Sunday, March 22, 2015

Monks, Rocks, and Mardi Gras

So far, my Year of Adventure has been exciting and busy.
In February, Patrick and I did so many amazing things.
The first adventure was our hike up Pulpit Rock.  Now, the climb isn't nearly as treacherous as the Manitou Incline in January, but it will definitely make you sweat. 
See that black speck on top of the rock in the photo above? 
That's a person - and we went all the way up there.
All. The. Way.
The view from the top is breathtaking (as with most places in Colorado Springs, really).
If you're brave enough, you can sit on the edge of the bluff with your feet dangling hundreds of feet above the ground.
The trees are still brown and dry, but the sky was sunny and bright.
The scariest part wasn't making my way up, or hanging out above the entire city: it was the climb down.  Imagine how it feels to stare down as you inch along, gripping the rocks for support.
We have a lot of scree here.
Someone took the time to carve this heart into one of the highest points of the rock.
Just for us :)

The next weekend was Mardi Gras, which we celebrated at the Carnivale in Manitou. 
So here's an interesting note about the annual Mardi Gras parade:
absolutely anyone can be a part of it.  
All you have to do is show up at the starting point with a costume or float and join in!
It was one of the best parades I've seen in a long time.
People were into it: stilt walkers, belly dancers, clowns, puppeteers - you name it!
The costumes were crazy elaborate, and everyone was just so happy to be there.
The energy of the event was incredible.  It was magic.
I love that each year, no one knows exactly what the parade will entail until the very moment it happens!  What a great idea, it's like performance art.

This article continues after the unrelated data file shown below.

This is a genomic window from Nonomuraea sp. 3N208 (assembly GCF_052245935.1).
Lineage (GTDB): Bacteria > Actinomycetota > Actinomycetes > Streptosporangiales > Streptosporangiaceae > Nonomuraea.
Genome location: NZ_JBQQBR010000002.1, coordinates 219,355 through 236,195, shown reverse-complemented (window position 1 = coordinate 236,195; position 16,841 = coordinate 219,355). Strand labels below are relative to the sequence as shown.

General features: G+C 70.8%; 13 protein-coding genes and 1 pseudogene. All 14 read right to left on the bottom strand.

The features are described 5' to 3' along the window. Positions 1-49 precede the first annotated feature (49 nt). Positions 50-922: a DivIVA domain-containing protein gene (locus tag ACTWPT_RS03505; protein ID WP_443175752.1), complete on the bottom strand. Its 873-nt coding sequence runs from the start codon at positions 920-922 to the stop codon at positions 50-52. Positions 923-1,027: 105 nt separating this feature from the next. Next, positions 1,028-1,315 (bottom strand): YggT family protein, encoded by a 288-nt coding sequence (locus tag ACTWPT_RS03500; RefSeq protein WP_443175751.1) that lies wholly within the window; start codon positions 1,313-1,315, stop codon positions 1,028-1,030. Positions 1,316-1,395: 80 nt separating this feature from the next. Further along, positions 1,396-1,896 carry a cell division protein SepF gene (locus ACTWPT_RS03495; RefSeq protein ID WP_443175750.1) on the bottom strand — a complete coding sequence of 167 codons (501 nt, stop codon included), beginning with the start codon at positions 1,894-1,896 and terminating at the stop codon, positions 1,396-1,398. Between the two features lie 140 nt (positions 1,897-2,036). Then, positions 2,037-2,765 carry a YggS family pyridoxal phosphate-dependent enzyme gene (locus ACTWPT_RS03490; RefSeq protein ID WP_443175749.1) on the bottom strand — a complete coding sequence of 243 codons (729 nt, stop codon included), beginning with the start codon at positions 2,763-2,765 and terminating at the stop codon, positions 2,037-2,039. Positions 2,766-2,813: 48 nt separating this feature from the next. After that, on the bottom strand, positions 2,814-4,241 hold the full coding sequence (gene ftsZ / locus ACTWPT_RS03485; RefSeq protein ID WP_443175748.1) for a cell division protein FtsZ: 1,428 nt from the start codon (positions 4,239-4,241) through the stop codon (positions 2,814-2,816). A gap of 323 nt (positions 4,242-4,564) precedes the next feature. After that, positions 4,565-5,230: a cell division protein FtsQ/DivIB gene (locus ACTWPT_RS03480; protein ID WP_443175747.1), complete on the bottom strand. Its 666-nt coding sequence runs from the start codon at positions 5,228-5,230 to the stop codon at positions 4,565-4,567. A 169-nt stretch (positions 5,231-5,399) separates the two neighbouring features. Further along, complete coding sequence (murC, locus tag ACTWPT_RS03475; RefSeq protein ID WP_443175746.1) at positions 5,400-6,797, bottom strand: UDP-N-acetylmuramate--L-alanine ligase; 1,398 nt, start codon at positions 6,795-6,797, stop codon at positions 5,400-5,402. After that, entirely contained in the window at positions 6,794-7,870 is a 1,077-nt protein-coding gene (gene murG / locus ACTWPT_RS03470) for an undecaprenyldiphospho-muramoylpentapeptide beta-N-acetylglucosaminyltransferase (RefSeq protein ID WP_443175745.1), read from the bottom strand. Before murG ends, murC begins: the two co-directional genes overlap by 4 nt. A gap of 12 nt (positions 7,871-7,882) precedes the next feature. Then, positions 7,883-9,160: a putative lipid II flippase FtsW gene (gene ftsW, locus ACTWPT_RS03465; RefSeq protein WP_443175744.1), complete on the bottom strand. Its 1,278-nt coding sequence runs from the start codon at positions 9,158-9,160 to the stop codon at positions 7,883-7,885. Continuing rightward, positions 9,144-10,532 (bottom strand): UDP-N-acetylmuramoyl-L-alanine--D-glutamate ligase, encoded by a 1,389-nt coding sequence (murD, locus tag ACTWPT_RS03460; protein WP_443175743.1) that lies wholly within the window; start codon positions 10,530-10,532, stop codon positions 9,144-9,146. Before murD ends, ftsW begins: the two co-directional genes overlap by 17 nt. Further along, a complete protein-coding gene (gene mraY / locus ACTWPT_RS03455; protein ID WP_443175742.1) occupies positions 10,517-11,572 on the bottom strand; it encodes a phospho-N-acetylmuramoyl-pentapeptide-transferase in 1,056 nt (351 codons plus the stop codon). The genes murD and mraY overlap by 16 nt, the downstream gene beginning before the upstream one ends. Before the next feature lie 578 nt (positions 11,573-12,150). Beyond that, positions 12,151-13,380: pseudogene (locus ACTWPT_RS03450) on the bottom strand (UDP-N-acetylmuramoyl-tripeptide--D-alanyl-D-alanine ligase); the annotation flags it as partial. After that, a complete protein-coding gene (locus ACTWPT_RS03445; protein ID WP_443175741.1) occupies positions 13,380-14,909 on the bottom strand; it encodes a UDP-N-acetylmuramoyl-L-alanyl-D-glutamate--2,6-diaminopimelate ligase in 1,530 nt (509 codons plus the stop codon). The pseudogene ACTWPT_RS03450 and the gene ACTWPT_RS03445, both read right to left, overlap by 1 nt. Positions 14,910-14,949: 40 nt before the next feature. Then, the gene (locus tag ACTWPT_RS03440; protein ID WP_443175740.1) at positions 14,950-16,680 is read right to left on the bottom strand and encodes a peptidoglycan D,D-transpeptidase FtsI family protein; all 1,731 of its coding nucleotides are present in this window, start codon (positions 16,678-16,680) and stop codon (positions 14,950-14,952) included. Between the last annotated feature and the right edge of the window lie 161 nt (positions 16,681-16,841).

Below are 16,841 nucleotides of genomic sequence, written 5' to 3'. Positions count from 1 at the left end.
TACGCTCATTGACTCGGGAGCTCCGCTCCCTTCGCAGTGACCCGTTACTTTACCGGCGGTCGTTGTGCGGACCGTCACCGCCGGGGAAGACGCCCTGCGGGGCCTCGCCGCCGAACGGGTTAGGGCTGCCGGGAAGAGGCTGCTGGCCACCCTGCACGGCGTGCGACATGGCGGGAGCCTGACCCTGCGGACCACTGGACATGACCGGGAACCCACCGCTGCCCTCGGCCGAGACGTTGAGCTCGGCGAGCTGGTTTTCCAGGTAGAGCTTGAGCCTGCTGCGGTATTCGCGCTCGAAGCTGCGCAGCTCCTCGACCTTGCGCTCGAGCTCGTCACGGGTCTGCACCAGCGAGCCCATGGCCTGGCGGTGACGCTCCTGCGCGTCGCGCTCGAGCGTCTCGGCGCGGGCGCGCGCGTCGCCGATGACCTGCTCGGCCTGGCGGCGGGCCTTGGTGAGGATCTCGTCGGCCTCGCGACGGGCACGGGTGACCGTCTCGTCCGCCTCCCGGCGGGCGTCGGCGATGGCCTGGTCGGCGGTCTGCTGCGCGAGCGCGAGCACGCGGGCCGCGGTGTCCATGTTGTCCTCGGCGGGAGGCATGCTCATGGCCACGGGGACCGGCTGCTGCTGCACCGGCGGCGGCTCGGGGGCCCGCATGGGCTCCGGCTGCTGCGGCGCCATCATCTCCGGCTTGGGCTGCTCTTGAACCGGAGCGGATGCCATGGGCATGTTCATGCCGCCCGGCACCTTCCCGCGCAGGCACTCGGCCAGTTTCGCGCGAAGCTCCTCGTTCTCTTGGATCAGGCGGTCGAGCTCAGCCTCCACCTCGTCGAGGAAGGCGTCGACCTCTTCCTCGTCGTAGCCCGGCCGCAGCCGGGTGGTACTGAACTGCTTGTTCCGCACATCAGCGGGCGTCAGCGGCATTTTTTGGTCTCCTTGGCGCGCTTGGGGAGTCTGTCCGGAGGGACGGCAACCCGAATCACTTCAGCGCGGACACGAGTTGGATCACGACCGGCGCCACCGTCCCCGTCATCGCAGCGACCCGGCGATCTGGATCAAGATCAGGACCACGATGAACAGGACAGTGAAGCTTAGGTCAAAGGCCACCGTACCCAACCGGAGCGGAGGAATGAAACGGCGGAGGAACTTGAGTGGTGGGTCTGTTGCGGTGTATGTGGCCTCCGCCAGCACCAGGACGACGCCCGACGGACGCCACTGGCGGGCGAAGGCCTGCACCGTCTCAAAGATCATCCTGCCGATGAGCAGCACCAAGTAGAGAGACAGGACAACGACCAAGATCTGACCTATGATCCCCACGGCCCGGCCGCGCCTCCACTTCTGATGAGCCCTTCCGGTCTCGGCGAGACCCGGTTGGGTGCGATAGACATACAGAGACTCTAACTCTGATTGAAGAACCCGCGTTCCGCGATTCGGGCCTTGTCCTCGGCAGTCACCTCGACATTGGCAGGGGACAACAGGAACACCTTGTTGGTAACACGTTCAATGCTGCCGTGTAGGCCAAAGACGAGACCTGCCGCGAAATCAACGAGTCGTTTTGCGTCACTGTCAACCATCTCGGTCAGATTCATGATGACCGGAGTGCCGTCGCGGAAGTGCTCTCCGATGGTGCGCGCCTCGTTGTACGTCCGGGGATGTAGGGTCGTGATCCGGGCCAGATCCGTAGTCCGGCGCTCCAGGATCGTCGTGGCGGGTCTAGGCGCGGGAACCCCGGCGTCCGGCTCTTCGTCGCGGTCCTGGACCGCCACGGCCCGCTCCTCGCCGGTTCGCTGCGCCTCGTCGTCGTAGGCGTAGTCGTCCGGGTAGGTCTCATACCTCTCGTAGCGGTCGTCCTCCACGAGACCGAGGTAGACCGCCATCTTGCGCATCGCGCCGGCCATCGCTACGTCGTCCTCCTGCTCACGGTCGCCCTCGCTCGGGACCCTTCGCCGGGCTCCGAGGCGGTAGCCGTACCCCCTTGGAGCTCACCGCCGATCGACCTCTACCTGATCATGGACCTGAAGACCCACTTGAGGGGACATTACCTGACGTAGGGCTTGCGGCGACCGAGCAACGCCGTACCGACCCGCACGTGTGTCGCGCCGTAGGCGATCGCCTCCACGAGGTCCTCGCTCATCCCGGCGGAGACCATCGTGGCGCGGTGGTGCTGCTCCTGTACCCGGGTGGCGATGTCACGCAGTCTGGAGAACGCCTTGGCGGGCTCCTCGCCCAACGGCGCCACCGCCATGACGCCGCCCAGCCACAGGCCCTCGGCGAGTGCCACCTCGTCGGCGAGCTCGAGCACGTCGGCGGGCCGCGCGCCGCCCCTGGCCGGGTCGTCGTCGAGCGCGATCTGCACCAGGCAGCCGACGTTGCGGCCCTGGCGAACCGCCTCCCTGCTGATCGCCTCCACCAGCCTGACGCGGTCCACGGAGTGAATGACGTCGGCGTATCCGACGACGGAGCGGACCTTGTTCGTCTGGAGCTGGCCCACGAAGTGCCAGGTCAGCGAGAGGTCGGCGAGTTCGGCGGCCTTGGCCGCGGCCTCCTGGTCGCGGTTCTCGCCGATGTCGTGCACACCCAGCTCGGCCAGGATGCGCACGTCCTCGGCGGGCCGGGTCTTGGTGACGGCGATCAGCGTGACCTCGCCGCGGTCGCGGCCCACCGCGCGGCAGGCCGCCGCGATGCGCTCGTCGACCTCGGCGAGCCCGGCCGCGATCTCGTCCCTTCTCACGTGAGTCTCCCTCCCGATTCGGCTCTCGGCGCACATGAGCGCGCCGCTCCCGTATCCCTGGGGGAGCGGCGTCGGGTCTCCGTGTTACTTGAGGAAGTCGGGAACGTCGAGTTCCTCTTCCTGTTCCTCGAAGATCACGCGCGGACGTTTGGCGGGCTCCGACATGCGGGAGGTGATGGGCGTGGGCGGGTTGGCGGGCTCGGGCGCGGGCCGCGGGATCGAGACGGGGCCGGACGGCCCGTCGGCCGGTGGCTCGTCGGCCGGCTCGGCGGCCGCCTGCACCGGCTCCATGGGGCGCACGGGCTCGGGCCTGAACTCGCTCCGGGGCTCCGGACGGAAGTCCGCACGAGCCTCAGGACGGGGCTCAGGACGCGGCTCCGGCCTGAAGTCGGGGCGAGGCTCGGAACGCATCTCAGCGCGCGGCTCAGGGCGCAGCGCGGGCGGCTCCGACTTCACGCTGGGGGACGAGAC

I know what I'm doing next year.  If anyone wants to help me build a float, hit me up...
(I'm like 60% serious about that - no 65%...for real, let's do it)

 One of the most enlightening adventures last month was a guided meditation and lecture given by Ken Rinpoche, a Buddhist monk.
He traveled from India to visit the Bodhi Mind Center here in Colorado Springs, one of the places Patrick and I go for meditation.  He spoke about developing bodhimind: the altruistic intention to awaken in order to benefit all beings.  
At times, he was a bit difficult to understand, but the messages came across clear (sometimes with a little translation).   He smiled and laughed often, which I really liked.
I was shocked to learn that he's in his eighties - and still traveling around the world!

Finding adventures can be a challenge if you don't have much money to spend.  
If you are familiar with this blog at all, you must assume I don't have much money, or I probably wouldn't spend all of my time at thrift stores and gluing old things together (actually, that's a lie - I would live the same way even if I was rich beyond my wildest dreams! The only thing I'd do differently is pay someone to cook every night).  
So anyway, I do my best to find things that are free or as close to free as possible. Many of the events were discovered while perusing the Colorado Springs Independent, a local newspaper available for free in the lobbies and vestibules of virtually every restaurant and store in the area.  I also look at websites like and  Most of the places we've gone in Colorado have been introduced by friends and family.  
Don't be afraid to ask around, you'll be surprised how many adventures are waiting out there for you!

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